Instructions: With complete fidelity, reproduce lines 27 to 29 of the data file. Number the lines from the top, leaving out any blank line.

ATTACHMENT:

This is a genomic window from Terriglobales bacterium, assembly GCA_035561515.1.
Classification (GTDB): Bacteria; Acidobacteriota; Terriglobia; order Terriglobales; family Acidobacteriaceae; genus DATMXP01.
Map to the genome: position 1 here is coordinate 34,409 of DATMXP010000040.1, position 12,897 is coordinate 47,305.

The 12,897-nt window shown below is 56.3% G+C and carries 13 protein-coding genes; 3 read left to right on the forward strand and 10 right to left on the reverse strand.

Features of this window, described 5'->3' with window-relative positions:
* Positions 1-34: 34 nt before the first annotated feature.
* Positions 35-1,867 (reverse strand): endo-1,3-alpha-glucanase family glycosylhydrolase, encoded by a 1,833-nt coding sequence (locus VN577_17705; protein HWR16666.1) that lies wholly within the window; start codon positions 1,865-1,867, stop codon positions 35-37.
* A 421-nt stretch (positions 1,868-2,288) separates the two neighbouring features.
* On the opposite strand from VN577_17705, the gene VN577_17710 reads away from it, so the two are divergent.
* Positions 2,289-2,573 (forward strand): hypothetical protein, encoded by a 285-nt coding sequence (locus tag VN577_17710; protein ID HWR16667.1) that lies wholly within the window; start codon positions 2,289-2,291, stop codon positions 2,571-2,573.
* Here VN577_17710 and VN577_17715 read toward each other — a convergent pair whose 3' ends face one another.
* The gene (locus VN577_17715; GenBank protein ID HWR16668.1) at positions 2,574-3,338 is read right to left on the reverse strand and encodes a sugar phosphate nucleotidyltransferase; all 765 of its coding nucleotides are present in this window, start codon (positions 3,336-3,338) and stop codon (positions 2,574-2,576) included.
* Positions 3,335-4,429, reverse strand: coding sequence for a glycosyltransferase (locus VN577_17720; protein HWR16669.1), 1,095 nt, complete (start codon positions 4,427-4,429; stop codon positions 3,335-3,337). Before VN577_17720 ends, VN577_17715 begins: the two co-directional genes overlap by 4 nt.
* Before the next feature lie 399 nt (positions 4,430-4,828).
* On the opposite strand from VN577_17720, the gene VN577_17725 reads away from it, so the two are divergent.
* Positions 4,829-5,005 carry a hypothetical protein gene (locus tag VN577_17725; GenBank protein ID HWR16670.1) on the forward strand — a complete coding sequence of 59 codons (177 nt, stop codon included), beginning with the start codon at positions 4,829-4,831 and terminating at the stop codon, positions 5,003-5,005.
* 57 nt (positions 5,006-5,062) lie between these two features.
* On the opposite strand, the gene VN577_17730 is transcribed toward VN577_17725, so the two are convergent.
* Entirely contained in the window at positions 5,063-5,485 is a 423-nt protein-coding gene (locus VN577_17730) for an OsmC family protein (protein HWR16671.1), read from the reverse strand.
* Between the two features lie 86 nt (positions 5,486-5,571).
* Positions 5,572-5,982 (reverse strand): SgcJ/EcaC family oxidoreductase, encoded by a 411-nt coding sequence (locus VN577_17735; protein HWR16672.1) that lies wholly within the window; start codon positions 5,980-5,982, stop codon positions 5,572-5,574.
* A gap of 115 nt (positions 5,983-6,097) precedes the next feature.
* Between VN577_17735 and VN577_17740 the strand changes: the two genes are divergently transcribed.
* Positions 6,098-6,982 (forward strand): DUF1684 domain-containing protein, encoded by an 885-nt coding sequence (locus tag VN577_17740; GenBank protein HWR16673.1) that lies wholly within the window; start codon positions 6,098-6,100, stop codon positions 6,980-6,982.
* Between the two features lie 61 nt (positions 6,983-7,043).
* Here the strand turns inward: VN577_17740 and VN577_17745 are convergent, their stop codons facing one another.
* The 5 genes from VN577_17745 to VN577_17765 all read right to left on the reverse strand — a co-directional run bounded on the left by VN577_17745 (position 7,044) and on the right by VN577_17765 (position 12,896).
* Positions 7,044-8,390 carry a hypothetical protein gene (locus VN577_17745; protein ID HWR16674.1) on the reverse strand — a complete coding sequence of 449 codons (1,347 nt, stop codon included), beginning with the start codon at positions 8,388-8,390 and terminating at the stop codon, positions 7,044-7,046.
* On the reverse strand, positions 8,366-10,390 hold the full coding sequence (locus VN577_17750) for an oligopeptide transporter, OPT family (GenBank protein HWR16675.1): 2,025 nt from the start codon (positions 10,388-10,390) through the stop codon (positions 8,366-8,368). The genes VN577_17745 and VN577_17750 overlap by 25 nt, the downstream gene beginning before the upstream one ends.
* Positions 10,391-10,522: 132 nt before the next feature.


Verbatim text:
* The 5 genes from VN577_17745 to VN577_17765 all read right to left on the reverse strand — a co-directional run bounded on the left by VN577_17745 (position 7,044) and on the right by VN577_17765 (position 12,896).
* Positions 7,044-8,390 carry a hypothetical protein gene (locus VN577_17745; protein ID HWR16674.1) on the reverse strand — a complete coding sequence of 449 codons (1,347 nt, stop codon included), beginning with the start codon at positions 8,388-8,390 and terminating at the stop codon, positions 7,044-7,046.
* On the reverse strand, positions 8,366-10,390 hold the full coding sequence (locus VN577_17750) for an oligopeptide transporter, OPT family (GenBank protein HWR16675.1): 2,025 nt from the start codon (positions 10,388-10,390) through the stop codon (positions 8,366-8,368). The genes VN577_17745 and VN577_17750 overlap by 25 nt, the downstream gene beginning before the upstream one ends.